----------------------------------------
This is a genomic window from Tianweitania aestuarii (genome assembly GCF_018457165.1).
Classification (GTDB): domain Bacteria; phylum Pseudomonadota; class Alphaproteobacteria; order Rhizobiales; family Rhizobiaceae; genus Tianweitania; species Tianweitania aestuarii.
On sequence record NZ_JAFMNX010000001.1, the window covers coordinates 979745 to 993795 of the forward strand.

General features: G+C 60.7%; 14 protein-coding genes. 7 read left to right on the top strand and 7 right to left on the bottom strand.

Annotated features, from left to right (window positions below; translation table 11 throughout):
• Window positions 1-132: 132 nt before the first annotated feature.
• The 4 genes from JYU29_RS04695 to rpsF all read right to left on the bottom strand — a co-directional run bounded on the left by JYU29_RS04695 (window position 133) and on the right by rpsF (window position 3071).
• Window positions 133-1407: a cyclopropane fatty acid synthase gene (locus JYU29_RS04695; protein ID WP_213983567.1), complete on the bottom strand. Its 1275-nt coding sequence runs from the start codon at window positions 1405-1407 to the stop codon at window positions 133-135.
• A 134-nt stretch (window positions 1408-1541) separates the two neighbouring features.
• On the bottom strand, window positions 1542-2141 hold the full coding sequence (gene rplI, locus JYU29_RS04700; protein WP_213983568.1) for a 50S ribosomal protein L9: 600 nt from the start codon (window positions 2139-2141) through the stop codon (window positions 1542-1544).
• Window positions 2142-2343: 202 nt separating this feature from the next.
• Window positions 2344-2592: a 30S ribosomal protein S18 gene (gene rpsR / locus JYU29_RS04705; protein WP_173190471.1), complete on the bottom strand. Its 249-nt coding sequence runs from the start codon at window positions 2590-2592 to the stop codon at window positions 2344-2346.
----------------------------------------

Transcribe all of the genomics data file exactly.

This is a genomic window from Tianweitania aestuarii (genome assembly GCF_018457165.1).
Classification (GTDB): domain Bacteria; phylum Pseudomonadota; class Alphaproteobacteria; order Rhizobiales; family Rhizobiaceae; genus Tianweitania; species Tianweitania aestuarii.
On sequence record NZ_JAFMNX010000001.1, the window covers coordinates 979745 to 993795 of the forward strand.

General features: G+C 60.7%; 14 protein-coding genes. 7 read left to right on the top strand and 7 right to left on the bottom strand.

Annotated features, from left to right (window positions below; translation table 11 throughout):
• Window positions 1-132: 132 nt before the first annotated feature.
• The 4 genes from JYU29_RS04695 to rpsF all read right to left on the bottom strand — a co-directional run bounded on the left by JYU29_RS04695 (window position 133) and on the right by rpsF (window position 3071).
• Window positions 133-1407: a cyclopropane fatty acid synthase gene (locus JYU29_RS04695; protein ID WP_213983567.1), complete on the bottom strand. Its 1275-nt coding sequence runs from the start codon at window positions 1405-1407 to the stop codon at window positions 133-135.
• A 134-nt stretch (window positions 1408-1541) separates the two neighbouring features.
• On the bottom strand, window positions 1542-2141 hold the full coding sequence (gene rplI, locus JYU29_RS04700; protein WP_213983568.1) for a 50S ribosomal protein L9: 600 nt from the start codon (window positions 2139-2141) through the stop codon (window positions 1542-1544).
• Window positions 2142-2343: 202 nt separating this feature from the next.
• Window positions 2344-2592: a 30S ribosomal protein S18 gene (gene rpsR / locus JYU29_RS04705; protein WP_173190471.1), complete on the bottom strand. Its 249-nt coding sequence runs from the start codon at window positions 2590-2592 to the stop codon at window positions 2344-2346.